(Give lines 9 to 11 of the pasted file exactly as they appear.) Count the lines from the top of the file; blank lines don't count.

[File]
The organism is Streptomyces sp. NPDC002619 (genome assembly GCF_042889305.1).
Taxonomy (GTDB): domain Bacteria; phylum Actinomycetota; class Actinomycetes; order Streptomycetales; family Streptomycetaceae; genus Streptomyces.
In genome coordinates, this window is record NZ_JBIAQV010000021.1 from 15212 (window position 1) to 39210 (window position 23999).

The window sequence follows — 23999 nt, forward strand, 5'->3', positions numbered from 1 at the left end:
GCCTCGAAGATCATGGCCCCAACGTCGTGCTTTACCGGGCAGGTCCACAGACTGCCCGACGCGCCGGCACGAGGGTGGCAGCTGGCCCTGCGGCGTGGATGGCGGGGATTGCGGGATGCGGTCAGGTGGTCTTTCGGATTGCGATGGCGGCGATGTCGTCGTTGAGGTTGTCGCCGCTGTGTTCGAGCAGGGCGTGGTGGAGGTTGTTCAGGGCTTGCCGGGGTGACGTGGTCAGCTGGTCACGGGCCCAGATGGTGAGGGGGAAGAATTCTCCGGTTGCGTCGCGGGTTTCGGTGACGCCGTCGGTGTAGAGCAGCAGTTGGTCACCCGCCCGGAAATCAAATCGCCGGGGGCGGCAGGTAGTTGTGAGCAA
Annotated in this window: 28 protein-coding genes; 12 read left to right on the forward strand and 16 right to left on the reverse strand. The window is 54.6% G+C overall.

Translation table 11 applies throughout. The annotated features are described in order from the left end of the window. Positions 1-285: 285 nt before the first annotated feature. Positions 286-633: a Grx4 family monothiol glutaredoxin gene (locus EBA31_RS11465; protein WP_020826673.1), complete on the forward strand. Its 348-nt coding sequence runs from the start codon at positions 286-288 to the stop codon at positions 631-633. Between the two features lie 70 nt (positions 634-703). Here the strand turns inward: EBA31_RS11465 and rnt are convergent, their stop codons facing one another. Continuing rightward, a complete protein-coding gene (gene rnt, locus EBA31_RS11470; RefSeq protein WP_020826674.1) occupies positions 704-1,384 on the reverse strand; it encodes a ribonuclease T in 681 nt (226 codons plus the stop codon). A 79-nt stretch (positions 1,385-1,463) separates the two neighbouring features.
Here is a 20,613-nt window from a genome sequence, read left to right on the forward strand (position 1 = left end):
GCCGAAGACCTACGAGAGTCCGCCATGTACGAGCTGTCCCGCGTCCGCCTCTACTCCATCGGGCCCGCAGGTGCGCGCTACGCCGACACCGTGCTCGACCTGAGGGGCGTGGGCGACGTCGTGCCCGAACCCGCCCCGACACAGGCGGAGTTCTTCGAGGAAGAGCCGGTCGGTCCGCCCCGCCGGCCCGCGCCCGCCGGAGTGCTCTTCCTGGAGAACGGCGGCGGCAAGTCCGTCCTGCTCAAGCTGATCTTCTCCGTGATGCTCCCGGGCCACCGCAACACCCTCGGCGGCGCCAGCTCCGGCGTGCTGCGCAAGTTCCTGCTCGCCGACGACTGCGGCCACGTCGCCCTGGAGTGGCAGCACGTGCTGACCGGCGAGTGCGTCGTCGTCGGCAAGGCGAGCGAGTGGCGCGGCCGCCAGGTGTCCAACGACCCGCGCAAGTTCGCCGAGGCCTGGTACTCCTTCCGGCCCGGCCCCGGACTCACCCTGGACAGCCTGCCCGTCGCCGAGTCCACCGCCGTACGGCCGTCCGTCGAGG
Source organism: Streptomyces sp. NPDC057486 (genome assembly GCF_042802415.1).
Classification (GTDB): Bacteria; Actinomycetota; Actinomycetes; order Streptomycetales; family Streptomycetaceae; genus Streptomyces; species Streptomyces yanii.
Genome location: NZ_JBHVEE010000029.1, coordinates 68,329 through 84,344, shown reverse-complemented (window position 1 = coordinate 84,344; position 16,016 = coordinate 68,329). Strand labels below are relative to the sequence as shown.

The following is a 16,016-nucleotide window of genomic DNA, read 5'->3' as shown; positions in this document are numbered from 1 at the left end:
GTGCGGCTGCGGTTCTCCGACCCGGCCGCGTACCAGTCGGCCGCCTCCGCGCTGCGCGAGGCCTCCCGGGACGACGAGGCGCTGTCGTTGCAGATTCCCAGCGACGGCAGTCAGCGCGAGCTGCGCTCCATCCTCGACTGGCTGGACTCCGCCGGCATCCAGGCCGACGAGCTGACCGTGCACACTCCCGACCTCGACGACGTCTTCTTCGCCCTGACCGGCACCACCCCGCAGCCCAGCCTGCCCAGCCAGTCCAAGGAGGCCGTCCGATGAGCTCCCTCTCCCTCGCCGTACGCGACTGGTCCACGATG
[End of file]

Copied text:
GCCGAAGACCTACGAGAGTCCGCCATGTACGAGCTGTCCCGCGTCCGCCTCTACTCCATCGGGCCCGCAGGTGCGCGCTACGCCGACACCGTGCTCGACCTGAGGGGCGTGGGCGACGTCGTGCCCGAACCCGCCCCGACACAGGCGGAGTTCTTCGAGGAAGAGCCGGTCGGTCCGCCCCGCCGGCCCGCGCCCGCCGGAGTGCTCTTCCTGGAGAACGGCGGCGGCAAGTCCGTCCTGCTCAAGCTGATCTTCTCCGTGATGCTCCCGGGCCACCGCAACACCCTCGGCGGCGCCAGCTCCGGCGTGCTGCGCAAGTTCCTGCTCGCCGACGACTGCGGCCACGTCGCCCTGGAGTGGCAGCACGTGCTGACCGGCGAGTGCGTCGTCGTCGGCAAGGCGAGCGAGTGGCGCGGCCGCCAGGTGTCCAACGACCCGCGCAAGTTCGCCGAGGCCTGGTACTCCTTCCGGCCCGGCCCCGGACTCACCCTGGACAGCCTGCCCGTCGCCGAGTCCACCGCCGTACGGCCGTCCGTCGAGG
Source organism: Streptomyces sp. NPDC057486 (genome assembly GCF_042802415.1).
Classification (GTDB): Bacteria; Actinomycetota; Actinomycetes; order Streptomycetales; family Streptomycetaceae; genus Streptomyces; species Streptomyces yanii.